By Allan Lengel
When you go hunting for big game — particularly dangerous targets — you better be prepared. You also better be a good aim.
Screw up and it can cost you — particularly if it’s a lion or a tiger or some other creature that can devour you.
The U.S. Attorney’s Office in D.C. went hunting for big game the other day by prosecuting major league baseball legend Roger Clemens, who was accused of lying to Congress about using performance enhancing drugs. The hunter in this case got devoured — not so much by the major game it was hunting — but by itself.
On Thursday, on the second day of testimony, it screwed up big time by mistakenly presenting congressional testimony that referenced the wife of former pitcher Andy Pettitte, a friend and former teammate of Clemens’s. Pettitte had told his wife that Clemens had taken the performance enhancing drugs. Clemens claimed he was mistaken.
U.S. District Judge Reggie Walton had ruled earlier that the prosecution could not reference the wife. Walton said the wife repeating the hearsay would be unfair to Clemens at trial.
So a highly annoyed Walton declared a mistrial. A Sept. 2 hearing is set to determine whether the government will get a second shot.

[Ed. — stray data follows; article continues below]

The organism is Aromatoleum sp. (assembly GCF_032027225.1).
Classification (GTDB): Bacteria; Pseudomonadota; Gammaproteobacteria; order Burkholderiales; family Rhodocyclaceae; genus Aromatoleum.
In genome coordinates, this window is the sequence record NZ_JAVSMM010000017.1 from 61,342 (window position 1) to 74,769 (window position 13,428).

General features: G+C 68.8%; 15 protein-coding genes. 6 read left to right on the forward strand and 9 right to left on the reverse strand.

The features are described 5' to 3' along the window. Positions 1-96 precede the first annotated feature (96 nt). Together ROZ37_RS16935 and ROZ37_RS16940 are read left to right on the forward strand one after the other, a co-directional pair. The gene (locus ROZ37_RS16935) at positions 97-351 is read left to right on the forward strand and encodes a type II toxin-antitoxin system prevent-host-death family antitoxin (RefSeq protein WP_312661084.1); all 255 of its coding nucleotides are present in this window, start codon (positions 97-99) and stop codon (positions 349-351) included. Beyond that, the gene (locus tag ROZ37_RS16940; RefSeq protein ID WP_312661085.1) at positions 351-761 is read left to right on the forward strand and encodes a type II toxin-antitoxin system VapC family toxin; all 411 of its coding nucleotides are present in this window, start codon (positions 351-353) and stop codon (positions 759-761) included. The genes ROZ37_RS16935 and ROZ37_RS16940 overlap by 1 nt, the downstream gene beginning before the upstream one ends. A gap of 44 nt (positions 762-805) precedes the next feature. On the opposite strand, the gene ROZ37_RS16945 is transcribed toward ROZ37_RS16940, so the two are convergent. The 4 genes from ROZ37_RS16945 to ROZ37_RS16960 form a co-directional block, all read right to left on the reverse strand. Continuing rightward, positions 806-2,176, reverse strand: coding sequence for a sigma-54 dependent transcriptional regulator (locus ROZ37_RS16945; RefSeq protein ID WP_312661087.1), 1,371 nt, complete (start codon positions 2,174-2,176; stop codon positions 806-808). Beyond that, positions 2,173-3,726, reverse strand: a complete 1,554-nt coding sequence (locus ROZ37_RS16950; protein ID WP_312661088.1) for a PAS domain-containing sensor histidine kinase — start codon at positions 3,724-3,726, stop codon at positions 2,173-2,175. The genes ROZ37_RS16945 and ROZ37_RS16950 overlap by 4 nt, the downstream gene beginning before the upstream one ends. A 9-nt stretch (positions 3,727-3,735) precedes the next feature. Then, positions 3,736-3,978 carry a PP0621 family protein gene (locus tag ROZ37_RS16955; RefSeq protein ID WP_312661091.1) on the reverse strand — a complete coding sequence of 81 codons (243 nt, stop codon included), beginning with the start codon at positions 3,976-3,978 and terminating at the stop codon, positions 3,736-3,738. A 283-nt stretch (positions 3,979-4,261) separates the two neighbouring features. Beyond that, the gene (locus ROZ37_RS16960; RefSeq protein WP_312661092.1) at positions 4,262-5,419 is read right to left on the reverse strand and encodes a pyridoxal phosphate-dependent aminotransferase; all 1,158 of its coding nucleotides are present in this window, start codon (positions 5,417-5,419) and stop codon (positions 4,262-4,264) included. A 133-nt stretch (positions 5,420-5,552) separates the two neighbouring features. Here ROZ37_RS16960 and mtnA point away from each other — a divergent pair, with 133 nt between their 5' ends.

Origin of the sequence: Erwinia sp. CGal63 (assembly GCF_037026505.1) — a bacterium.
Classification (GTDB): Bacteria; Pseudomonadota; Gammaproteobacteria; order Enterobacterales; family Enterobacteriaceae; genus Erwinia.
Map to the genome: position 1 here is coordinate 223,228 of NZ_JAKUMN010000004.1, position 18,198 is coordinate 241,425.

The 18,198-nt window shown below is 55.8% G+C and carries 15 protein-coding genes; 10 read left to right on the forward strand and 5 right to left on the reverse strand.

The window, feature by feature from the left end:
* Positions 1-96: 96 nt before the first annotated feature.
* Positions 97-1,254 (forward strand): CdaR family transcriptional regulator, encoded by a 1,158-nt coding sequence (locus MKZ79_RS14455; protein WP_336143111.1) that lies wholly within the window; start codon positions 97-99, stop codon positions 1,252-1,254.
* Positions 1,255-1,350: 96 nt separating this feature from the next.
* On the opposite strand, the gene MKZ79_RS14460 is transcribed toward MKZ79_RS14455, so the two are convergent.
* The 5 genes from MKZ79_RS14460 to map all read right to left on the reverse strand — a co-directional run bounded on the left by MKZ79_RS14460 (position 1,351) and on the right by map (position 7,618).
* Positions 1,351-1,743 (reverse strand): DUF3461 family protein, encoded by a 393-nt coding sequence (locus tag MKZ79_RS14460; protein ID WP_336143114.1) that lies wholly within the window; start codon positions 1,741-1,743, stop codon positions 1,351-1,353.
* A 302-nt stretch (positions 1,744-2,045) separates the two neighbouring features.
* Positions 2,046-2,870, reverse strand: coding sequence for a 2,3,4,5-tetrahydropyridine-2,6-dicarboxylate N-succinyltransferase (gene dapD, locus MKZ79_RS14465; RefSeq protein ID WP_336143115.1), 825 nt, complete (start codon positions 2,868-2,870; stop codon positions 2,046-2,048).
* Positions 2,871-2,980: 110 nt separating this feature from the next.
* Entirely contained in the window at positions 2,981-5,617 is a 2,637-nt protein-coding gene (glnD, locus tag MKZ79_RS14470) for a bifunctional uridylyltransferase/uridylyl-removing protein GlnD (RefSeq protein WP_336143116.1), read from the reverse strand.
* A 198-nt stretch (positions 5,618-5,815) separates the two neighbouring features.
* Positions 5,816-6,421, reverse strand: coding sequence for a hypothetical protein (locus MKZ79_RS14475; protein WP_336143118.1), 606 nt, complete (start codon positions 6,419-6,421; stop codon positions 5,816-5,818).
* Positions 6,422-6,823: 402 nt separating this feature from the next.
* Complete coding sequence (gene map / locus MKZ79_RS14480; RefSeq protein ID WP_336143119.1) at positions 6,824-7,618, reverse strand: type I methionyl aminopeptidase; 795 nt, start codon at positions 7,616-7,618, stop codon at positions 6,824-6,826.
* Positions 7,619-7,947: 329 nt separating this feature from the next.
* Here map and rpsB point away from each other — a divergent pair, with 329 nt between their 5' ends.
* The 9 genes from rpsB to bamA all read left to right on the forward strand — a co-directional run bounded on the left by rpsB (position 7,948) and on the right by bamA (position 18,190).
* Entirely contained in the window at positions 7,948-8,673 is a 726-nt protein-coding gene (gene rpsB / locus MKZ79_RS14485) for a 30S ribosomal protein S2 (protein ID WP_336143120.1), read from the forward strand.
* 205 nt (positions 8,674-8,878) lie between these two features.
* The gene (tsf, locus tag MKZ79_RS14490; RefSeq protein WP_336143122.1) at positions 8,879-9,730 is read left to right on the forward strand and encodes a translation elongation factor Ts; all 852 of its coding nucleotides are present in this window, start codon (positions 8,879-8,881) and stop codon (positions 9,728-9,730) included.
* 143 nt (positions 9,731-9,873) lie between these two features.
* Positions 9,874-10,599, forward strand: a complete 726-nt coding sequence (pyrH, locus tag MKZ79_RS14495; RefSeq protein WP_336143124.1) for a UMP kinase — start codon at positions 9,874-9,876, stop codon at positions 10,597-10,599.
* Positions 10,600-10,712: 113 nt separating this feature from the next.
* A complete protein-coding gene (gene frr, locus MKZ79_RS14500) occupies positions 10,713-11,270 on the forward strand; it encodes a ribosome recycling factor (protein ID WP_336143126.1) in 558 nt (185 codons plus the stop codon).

Either way, it’s a major major embarrassment for the U.S. Attorney’s Office and Justice Department. The two prosecutors on the case — Steven Durham and Daniel Butler — are both very able, seasoned and well respected attorneys. The U.S. Attorney’s Office did not screw up by assigning them to the case. Nonetheless, the prosecutors screwed up.
The pain for them is unimaginable — almost like dropping the ball with two outs in the bottom of the ninth inning during the seventh game of the world series, with bases loaded — and you’re up by 1 run. Painful. You want to hide in your room. You want to knock back a few shots of single malt Scotch or tequila. And that’s just for breakfast.
There’s nothing to do now but try and salvage the case and figure out why the lapse in judgment. There’s no excuses here.
Alan M. Gershel, a professor at Thomas M. Cooley Law School in Michigan and former chief of the criminal division for the U.S. Attorney’s Office in Detroit for 20 years, said the misstep “to say the least is certainly an embarrassment.”
Gerhsel said the judge could rule against a new trial. That being said, Gershel said it may help the prosecution, when seeking a new trial, that the misstep appeared to be inadvertent.
So we’ll see what the judge decides in the case that some critics, frankly, thought should never had gone to trial anyways.
On the upside, it wasn’t nearly as bad as the Ted Stevens case when prosecutors from the Justice Department won the case, but had the conviction thrown out because they withheld key evidence from the defense. That case was a plain old mess and the prosecutors needed to pay for that.
Whatever, this is just another one of those embarrassments the Justice Department could do without.
P.S. Beware of the hunt for the big game.